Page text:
Highest Payment Overdue for Power Generators is from Tamil Nadu and Maharashtra DISCOMs

Jammu and Kashmir and Meghalaya are at the lowest rung for doing business with the DISCOMs


Distribution companies (DISCOMs) owed renewable generators ₹209.16 billion (~$2.74 billion) in overdue payments (excluding disputed amounts) at the end of March 2022, according to the data released by the Ministry of Power.

The figure reported was 2% higher than ₹205.17 billion (~$2.68 billion) at the end of February 2022.

Overdue amounts are dues that are past their due date (between 45-60 days) and remain partially or entirely unpaid.

According to the data released by the Ministry of Power’s payment ratification and analysis portal PRAAPTI, the outstanding amount to renewable generators at the end of the month dropped (76%) to ₹942.80 million (~$12.39 million). At the end of February, the amount was ₹3.92 billion (~$51.21 million).

Dues that remain partially or entirely unpaid but are still not past their due dates (less than 60 days) are considered outstanding dues.

DISCOM dues for March 2022At the end of the month, DISCOMs owed all power generators an overdue amount equivalent to ₹1.09 trillion (~$14.33 billion), an increase of 5% from ₹1.03 trillion (~$13.54 billion) at the end of February 2022.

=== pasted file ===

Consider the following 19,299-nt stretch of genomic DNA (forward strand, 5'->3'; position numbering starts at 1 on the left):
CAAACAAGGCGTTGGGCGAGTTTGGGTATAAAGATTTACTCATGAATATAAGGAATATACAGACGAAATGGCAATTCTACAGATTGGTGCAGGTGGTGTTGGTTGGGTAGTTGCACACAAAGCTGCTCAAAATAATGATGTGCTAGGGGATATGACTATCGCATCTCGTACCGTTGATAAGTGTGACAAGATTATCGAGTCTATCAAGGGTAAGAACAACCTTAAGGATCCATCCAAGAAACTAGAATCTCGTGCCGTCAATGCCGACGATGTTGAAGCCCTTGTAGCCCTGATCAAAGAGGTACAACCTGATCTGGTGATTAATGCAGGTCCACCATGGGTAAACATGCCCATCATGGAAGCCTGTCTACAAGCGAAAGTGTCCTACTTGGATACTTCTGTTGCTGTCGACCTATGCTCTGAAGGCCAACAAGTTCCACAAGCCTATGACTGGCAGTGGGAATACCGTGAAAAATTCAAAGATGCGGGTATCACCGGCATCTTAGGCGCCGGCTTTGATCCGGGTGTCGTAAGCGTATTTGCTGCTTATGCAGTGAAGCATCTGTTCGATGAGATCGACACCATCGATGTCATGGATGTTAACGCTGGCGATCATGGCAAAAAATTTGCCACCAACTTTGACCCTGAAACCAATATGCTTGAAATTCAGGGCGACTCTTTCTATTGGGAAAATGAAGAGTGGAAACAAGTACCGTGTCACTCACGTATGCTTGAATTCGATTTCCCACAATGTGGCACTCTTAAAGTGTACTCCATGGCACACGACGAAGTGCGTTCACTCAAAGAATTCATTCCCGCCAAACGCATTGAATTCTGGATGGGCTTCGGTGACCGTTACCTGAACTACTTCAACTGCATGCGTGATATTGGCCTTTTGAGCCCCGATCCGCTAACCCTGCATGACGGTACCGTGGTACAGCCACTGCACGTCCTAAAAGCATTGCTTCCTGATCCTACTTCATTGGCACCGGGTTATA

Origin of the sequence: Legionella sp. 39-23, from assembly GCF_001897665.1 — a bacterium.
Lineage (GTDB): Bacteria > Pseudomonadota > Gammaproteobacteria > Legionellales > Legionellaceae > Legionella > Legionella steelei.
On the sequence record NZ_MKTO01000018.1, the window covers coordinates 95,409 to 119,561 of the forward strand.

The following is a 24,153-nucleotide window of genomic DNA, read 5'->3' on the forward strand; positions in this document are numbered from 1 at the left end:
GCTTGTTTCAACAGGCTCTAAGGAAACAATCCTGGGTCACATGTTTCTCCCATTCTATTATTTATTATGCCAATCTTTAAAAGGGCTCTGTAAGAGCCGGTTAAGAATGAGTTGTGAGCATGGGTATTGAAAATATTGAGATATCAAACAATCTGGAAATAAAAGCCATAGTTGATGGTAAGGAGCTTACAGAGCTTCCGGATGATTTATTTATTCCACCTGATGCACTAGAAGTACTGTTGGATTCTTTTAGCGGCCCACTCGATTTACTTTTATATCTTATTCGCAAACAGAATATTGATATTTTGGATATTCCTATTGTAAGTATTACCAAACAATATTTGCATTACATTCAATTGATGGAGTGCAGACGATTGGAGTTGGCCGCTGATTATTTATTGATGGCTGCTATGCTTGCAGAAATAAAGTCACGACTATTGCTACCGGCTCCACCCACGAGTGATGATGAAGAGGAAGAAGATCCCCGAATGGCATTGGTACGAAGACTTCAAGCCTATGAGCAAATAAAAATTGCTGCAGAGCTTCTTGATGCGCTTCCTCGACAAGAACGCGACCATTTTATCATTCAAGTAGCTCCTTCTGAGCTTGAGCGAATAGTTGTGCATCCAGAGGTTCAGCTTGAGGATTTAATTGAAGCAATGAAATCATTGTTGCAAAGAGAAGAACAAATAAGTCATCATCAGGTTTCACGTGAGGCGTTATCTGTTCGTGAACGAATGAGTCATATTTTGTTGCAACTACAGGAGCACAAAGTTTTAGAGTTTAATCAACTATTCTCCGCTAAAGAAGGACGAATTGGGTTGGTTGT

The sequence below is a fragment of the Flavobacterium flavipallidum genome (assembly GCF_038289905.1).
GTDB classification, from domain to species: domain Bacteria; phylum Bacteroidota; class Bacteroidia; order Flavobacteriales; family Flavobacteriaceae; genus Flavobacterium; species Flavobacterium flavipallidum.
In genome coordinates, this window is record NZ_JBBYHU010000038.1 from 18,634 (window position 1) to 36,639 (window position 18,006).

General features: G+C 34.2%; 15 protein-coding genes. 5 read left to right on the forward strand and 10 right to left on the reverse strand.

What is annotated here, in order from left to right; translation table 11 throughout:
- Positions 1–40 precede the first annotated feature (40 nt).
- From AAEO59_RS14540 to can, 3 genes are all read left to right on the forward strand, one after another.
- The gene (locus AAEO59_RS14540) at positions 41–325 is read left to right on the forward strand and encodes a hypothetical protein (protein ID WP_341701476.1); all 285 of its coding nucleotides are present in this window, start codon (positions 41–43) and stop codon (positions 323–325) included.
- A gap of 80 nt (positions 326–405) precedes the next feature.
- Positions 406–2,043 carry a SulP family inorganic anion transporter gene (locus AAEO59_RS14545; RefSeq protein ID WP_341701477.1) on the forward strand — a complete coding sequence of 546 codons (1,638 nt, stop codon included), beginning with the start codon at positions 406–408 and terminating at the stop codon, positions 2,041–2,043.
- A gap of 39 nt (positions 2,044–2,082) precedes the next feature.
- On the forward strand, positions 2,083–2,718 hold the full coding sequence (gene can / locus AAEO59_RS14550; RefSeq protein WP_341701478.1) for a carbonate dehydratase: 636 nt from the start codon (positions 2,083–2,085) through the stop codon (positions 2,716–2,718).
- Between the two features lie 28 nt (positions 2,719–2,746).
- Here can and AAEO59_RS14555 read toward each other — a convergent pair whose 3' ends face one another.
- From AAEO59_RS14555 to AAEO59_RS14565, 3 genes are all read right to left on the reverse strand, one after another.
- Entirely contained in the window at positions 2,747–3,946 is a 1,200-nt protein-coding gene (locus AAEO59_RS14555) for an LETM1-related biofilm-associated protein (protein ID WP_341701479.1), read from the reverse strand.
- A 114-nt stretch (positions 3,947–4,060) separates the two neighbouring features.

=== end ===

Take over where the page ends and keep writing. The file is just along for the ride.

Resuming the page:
The outstanding amount at the end of March 2022 stood at ₹113.76 billion (~$1.49 billion), a decrease of 37% from ₹181.94 billion (~$2.39 billion) at the end of February.

For March, the DISCOMs released ₹117.25 billion (~$1.54 billion) against the overdue amount, a decrease of 29% compared to ₹165.14 billion (~$2.17 billion) during February. The DISCOMs released ₹35.48 billion (~$466.68 million) against the outstanding amount, marking a decrease of 22% from ₹45.34 billion (~$596.21 million) in February.

At the end of the month, the three renewable generators that DISCOMs owed the most to were Adani Green Energy, Hero Future Energies, and Tata Power Company.

Among the states, Tamil Nadu had the highest backlog with an overdue amount of ₹202.98 billion (~$ 2.66 billion), followed closely by Maharashtra and Rajasthan, with ₹172.13 billion (~$2.26 billion) and ₹108.19 billion (~$1.42 billion), respectively.

In terms of ease of doing business with the DISCOMs, Jammu & Kashmir and Meghalaya were at the lowest rung. Other states that did badly during the month were Tamil Nadu, Andhra Pradesh, Rajasthan, and Jharkhand.

The states that performed well during the month were Himachal Pradesh, Uttarakhand, Assam, Arunachal Pradesh, Nagaland, Chhattisgarh, Odisha, Gujarat, Goa, and Kerala.

Union Power Minister RK Singh outlined the various steps taken by the government to help improve the financial health of DISCOMs in a written reply in Rajya Sabha. The minister added REC Limited and the Power Finance Corporation had disbursed loans to the tune of ₹1.03 trillion (~$13.78 billion) to power generators, independent power producers, and renewable generators. Under the long-term transition loans, the disbursement has been linked with DISCOMs undertaking specified reform measures.

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